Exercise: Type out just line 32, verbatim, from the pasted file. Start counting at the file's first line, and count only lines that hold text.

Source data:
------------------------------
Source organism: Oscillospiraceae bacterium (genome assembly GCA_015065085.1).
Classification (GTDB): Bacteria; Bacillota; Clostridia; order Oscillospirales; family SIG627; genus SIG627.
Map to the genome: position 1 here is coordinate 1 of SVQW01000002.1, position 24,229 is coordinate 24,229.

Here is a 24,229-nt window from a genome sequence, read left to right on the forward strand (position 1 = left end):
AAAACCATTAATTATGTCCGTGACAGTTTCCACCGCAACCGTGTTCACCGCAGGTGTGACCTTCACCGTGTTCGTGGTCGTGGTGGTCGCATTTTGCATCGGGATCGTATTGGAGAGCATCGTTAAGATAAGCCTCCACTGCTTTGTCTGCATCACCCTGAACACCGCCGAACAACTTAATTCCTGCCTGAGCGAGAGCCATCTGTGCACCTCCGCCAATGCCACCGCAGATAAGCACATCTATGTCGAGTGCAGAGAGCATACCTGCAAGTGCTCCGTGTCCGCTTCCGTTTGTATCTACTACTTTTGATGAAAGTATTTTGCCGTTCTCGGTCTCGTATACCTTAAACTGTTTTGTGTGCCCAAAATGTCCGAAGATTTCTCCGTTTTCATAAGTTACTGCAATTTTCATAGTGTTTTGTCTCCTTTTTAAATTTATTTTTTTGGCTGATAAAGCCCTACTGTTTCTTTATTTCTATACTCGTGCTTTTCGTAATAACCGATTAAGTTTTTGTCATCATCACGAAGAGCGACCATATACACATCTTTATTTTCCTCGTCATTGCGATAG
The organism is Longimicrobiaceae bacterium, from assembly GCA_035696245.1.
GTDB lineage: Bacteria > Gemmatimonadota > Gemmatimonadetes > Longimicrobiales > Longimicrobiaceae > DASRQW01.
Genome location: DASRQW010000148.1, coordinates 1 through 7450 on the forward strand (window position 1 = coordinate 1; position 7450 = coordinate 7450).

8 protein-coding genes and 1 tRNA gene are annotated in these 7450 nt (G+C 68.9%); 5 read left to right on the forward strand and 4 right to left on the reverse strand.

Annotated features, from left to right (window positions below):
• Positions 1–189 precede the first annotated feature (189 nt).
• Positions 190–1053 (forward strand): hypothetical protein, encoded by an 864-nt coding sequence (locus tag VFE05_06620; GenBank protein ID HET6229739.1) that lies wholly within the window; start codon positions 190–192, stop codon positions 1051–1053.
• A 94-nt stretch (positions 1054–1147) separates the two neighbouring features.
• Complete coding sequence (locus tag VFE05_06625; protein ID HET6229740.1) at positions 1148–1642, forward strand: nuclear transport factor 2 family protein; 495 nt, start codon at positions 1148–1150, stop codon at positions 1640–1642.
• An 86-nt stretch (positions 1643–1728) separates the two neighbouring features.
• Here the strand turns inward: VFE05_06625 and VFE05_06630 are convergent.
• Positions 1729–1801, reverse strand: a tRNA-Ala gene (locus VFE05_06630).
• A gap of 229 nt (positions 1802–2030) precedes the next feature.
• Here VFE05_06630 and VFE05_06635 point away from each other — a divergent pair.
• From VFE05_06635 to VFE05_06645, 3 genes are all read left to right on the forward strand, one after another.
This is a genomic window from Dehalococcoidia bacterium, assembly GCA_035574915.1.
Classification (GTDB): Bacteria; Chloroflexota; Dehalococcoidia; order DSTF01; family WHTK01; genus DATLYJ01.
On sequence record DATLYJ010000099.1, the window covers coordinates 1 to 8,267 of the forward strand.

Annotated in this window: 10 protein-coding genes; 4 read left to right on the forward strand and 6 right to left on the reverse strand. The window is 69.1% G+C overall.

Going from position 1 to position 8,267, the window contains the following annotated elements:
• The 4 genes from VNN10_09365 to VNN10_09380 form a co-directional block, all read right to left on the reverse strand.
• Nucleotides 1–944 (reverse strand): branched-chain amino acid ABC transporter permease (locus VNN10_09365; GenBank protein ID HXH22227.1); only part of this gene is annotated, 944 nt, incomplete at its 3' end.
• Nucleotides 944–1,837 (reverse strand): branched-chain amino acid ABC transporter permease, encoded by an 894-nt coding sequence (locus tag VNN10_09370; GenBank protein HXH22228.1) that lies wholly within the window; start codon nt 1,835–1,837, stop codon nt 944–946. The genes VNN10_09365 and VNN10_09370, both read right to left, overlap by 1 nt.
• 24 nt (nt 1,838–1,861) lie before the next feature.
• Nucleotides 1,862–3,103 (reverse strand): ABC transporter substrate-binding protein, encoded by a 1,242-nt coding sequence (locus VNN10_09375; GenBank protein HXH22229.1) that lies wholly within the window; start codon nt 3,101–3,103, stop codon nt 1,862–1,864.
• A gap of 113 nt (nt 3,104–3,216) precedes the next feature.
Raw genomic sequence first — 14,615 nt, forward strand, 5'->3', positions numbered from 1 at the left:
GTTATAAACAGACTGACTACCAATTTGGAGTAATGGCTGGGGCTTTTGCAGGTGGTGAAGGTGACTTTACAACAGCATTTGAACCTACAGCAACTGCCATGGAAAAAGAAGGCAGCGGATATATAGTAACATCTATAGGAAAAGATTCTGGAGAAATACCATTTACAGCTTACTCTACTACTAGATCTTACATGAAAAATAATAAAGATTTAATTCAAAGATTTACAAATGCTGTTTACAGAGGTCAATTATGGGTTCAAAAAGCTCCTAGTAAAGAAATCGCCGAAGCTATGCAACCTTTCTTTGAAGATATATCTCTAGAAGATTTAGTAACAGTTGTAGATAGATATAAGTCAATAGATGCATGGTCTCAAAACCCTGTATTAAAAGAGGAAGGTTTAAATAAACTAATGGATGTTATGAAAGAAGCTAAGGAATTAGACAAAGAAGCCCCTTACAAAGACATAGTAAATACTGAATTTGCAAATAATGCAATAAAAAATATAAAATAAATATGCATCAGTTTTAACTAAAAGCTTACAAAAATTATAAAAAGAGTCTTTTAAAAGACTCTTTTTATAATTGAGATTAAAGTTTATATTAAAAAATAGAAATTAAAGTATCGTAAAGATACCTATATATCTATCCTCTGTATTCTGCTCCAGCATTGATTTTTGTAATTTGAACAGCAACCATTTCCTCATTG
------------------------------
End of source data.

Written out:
Raw genomic sequence first — 14,615 nt, forward strand, 5'->3', positions numbered from 1 at the left: